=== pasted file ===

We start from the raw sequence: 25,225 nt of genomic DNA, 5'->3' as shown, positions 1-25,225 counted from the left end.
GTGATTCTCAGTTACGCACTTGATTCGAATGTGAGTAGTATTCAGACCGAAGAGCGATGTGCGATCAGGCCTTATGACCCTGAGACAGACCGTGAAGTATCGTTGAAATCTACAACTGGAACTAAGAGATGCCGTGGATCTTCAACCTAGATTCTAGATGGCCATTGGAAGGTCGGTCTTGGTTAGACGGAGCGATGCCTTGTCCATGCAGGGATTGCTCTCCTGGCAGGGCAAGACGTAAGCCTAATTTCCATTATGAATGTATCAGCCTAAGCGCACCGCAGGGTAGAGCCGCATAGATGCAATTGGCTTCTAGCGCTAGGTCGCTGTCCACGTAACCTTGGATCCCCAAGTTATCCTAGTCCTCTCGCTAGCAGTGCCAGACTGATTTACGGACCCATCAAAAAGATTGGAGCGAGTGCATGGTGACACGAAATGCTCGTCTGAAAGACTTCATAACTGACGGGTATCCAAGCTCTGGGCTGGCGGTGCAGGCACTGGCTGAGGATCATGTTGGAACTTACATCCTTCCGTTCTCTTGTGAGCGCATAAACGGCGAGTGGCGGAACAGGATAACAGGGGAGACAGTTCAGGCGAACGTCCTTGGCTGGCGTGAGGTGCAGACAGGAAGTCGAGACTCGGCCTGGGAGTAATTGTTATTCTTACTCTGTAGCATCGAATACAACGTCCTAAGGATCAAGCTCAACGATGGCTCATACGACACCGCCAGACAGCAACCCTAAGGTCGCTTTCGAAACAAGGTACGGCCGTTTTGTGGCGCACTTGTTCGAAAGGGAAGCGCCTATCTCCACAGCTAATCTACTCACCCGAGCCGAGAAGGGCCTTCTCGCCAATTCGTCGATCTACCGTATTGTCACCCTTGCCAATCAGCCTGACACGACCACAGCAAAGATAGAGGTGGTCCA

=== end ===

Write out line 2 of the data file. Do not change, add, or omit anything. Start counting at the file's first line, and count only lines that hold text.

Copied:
GTGATTCTCAGTTACGCACTTGATTCGAATGTGAGTAGTATTCAGACCGAAGAGCGATGTGCGATCAGGCCTTATGACCCTGAGACAGACCGTGAAGTATCGTTGAAATCTACAACTGGAACTAAGAGATGCCGTGGATCTTCAACCTAGATTCTAGATGGCCATTGGAAGGTCGGTCTTGGTTAGACGGAGCGATGCCTTGTCCATGCAGGGATTGCTCTCCTGGCAGGGCAAGACGTAAGCCTAATTTCCATTATGAATGTATCAGCCTAAGCGCACCGCAGGGTAGAGCCGCATAGATGCAATTGGCTTCTAGCGCTAGGTCGCTGTCCACGTAACCTTGGATCCCCAAGTTATCCTAGTCCTCTCGCTAGCAGTGCCAGACTGATTTACGGACCCATCAAAAAGATTGGAGCGAGTGCATGGTGACACGAAATGCTCGTCTGAAAGACTTCATAACTGACGGGTATCCAAGCTCTGGGCTGGCGGTGCAGGCACTGGCTGAGGATCATGTTGGAACTTACATCCTTCCGTTCTCTTGTGAGCGCATAAACGGCGAGTGGCGGAACAGGATAACAGGGGAGACAGTTCAGGCGAACGTCCTTGGCTGGCGTGAGGTGCAGACAGGAAGTCGAGACTCGGCCTGGGAGTAATTGTTATTCTTACTCTGTAGCATCGAATACAACGTCCTAAGGATCAAGCTCAACGATGGCTCATACGACACCGCCAGACAGCAACCCTAAGGTCGCTTTCGAAACAAGGTACGGCCGTTTTGTGGCGCACTTGTTCGAAAGGGAAGCGCCTATCTCCACAGCTAATCTACTCACCCGAGCCGAGAAGGGCCTTCTCGCCAATTCGTCGATCTACCGTATTGTCACCCTTGCCAATCAGCCTGACACGACCACAGCAAAGATAGAGGTGGTCCA